Title: Accounting for preinvasive conditions in analysis of invasive cancer risk: Application to breast cancer
Authors: Jung In Kim - The Pennsylvania State University (United States) [presenting]
Jason Fine - University of North Carolina at Chapel Hill (United States)
Shanshan Zhao - NIEHS (United States)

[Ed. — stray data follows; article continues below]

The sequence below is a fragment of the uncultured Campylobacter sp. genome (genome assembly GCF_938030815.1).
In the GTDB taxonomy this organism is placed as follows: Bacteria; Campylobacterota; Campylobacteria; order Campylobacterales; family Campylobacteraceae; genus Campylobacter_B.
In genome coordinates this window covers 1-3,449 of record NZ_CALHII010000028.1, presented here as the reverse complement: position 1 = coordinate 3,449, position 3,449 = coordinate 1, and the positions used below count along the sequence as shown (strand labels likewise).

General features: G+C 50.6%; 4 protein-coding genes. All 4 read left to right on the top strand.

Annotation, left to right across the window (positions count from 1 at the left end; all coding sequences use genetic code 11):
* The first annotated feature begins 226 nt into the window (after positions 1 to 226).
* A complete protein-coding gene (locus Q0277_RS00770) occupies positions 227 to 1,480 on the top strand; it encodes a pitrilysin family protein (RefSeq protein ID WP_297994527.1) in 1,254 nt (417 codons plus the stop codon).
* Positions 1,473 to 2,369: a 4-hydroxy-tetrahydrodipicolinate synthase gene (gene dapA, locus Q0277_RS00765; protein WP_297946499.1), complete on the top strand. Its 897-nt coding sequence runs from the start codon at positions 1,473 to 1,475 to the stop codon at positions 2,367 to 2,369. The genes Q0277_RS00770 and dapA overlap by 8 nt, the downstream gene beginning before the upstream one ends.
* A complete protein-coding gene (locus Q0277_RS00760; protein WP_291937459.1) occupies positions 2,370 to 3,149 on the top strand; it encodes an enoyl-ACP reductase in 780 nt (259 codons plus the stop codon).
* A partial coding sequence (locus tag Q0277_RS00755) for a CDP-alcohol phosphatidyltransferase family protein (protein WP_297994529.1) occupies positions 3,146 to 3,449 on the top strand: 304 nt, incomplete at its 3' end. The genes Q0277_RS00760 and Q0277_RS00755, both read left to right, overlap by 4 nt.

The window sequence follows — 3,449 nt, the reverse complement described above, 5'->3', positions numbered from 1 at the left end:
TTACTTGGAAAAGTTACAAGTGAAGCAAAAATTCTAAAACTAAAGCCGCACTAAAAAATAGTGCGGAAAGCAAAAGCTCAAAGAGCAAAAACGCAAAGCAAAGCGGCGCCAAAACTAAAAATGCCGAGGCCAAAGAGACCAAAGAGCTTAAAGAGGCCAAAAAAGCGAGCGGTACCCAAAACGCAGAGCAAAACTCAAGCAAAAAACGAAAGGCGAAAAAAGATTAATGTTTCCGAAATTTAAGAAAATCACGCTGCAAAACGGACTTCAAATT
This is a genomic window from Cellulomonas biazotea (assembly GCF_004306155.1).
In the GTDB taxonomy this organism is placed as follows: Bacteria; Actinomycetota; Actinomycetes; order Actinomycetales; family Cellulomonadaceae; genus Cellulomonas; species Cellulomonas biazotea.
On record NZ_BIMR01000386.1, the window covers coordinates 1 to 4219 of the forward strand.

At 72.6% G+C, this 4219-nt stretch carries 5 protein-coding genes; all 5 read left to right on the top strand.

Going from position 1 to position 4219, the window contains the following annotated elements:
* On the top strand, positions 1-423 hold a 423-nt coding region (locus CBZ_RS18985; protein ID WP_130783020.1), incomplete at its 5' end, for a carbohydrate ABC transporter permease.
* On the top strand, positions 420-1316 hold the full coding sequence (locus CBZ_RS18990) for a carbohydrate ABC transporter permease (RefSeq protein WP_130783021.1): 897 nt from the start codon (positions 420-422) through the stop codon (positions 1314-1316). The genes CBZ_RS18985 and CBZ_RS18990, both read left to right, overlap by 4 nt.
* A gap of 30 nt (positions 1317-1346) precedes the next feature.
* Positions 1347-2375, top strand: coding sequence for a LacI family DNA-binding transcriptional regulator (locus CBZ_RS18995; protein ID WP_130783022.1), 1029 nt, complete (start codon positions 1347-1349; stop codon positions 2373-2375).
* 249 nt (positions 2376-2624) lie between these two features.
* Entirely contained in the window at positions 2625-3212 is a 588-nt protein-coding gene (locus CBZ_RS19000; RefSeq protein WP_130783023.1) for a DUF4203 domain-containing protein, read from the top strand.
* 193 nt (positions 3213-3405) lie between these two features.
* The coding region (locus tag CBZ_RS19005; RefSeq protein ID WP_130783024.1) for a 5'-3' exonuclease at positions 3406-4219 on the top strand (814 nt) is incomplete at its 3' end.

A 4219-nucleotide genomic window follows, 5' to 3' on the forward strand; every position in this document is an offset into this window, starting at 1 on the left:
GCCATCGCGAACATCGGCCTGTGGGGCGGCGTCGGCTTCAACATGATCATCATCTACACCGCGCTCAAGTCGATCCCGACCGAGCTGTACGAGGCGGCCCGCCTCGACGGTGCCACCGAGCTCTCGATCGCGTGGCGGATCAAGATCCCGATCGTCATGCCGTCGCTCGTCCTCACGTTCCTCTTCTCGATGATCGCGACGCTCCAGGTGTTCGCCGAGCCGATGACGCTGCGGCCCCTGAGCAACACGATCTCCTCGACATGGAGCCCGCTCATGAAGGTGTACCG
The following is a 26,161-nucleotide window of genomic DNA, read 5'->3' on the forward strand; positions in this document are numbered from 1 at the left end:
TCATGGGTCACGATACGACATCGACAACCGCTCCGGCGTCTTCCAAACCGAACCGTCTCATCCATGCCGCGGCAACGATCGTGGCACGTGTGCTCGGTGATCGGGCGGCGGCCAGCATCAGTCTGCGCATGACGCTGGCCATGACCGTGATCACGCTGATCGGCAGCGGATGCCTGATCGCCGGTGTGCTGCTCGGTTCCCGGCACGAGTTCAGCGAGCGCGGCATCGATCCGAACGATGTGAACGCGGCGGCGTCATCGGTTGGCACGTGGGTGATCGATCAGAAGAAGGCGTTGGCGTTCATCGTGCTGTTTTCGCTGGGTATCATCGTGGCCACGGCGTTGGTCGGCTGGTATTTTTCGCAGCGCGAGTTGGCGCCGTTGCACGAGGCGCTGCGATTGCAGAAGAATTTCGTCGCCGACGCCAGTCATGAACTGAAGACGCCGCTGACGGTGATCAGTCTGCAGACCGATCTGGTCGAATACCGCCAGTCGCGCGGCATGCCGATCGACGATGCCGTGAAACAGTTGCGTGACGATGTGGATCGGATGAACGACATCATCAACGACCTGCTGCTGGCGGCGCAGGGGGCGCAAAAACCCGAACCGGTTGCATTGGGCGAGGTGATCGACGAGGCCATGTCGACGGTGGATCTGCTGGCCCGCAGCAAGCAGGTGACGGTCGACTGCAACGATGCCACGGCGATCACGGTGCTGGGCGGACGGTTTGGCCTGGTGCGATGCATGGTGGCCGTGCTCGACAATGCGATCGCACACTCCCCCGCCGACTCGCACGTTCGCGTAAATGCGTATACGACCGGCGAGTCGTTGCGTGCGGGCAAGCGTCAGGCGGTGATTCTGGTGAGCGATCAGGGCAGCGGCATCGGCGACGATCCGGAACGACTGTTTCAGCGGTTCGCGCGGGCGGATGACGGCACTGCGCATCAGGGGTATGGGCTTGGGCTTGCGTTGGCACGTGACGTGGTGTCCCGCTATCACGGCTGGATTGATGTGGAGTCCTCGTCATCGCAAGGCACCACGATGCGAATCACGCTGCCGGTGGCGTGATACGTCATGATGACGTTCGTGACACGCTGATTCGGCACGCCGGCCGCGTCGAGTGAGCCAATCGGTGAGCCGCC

Abstract: Ductal carcinoma in situ (DCIS), non-invasive cancer where abnormal cells have been found in the lining of the breast milk duct, is considered as the earliest stage of breast cancer. In epidemiology studies, there are several ways to deal with DCIS. DCIS cases are usually considered as censored cases by restricting the outcome only to invasive breast cancer. Alternatively, the first of either DCIS or invasive breast cancer is regarded as being the outcome. The former makes the strong assumption that DCIS and breast cancer are independent, while the latter fails to distinguish the risk of DCIS from that of breast cancer. In the Sister Study data, almost all women who had been diagnosed with DCIS were treated with lumpectomy or mastectomy, and they will not have invasive breast cancer after DCIS, clearly violating the independent censoring assumption. We propose a competing risks framework for analyzing breast cancer risks in the presence of DCIS by addressing the limitations of the conventional approaches. We demonstrate our approach via comprehensive simulation studies.